20. 20. » Find names of authors from USA » XPath: “//author[country/text() = ‘USA’]/name/text()” » LEESA: Catalog croot = load_catalog(“catalog.xml”); std::vector<Name> author_names = eval(croot, Catalog() >> DescendantsOf(Catalog(), Author()) >> Select(Author(), [](const Author &a) { return a.get_country() == “USA”; }) >> Name());
  21. 21. int main() { std::mutex m; m.lock(); SCOPE_EXIT(m.unlock()); /* Potential exceptions here */ return 0; } Example only. Prefer std::lock_guard Scope exit idiom ensures that resources are released
  22. 22. template <typename F> struct ScopeExit { ScopeExit(F f) : f(f) {} ~ScopeExit() { f(); } F f; }; template <typename F> ScopeExit<F> MakeScopeExit(F f) { return ScopeExit<F>(f); }; #define DO_STRING_JOIN(arg1, arg2) arg1 ## arg2 #define SCOPE_EXIT(code) auto STRING_JOIN(scope_exit_, __LINE__) = MakeScopeExit([&](){code;})
  23. 23. » Can you really do that!? ˃ As it turns out, YES! template <class... F> struct overload : F... { overload(F... f) : F(f)... {} }; template <class... F> auto make_overload(F... f) { return overload<F...>(f...); } auto f = make_overload([](int i) { /* print */ }, [](double d) { /* print */ }); f(10); f(9.99);
  24. 24. struct Base {}; struct Derived : Base {}; template <class Poly> void test(Poly& p) { match(p)( [](int i) { cout << “int”; }, [](std::string &) { cout << “string”; }, [](Base &) { cout << "Base"; }, [](Derived &) { cout << "Derived"; }, otherwise([](auto x) { cout << "Otherwise”; }) ); } test(10); // int test(std::string(“C++ Truths”)); // string test(Derived()); // Derived test(9.99); // Otherwise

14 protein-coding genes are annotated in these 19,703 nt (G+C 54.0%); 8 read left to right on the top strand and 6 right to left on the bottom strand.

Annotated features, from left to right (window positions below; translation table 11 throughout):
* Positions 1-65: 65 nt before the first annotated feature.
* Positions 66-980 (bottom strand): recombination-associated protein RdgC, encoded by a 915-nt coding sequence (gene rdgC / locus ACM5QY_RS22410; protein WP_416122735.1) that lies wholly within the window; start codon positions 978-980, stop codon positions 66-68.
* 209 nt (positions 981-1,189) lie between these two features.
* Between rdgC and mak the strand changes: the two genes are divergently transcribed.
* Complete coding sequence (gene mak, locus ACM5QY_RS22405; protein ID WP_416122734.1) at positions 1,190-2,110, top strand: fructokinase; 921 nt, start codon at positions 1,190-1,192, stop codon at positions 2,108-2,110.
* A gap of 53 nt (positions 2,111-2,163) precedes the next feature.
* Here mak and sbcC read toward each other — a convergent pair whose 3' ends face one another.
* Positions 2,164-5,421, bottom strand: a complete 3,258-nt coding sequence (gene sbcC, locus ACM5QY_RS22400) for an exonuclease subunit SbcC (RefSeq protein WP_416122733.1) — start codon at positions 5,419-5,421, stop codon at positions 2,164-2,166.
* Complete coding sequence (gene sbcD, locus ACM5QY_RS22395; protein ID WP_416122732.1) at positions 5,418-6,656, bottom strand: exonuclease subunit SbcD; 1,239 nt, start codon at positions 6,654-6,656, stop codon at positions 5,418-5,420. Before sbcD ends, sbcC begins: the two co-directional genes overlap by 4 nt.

25. 25. » Boost and std::shared_ptr manage memory automatically » They both use their own reference counters » What happens when you convert from boost to std shared_ptr or vice versa template <typename T> boost::shared_ptr<T> make_shared_ptr(std::shared_ptr<T> ptr) { return boost::shared_ptr<T>(ptr.get()); } » Hint: They both support deleters ˃ malloc = allocator ˃ free = deleter std::shared_ptr<char> buf((char *)malloc(10), free);
  26. 26. template <typename T> boost::shared_ptr<T> make_shared_ptr(std::shared_ptr<T> ptr) { return boost::shared_ptr<T>(ptr.get(), [ptr](T*) mutable { ptr.reset(); }); } template <typename T> std::shared_ptr<T> make_shared_ptr(boost::shared_ptr<T> ptr) { return std::shared_ptr<T>(ptr.get(), [ptr](T*) mutable { ptr.reset(); }); }
  27. 27. void no_op(...) { } template <class... T> void foreach(T... args) { no_op([=](){ cout << args << "n"; return true; }()...); } foreach(10, 20.2, true);
  28. 28. » Avoid repeated calculations by caching function results template <typename ReturnType, typename... Args> auto memoize(ReturnType (*func)(Args...)) int fibo(int) { … } int main() { auto mem_fibo = memoize(fibo); std::cout << “Compute” << mem_fibo(10); std::cout << “Lookup” << mem_fibo(10); }
  29. 29. » Avoid repeated calculations by caching function results template <typename ReturnType, typename... Args> auto memoize(ReturnType (*func)(Args...)) { std::map<std::tuple<Args...>, ReturnType> cache; return ([=](Args... args) mutable { std::tuple<Args...> t(args...); if (cache.find(t) == cache.end()) { std::cout << "not foundn"; cache[t] = func(args...); } return cache[t]; }); }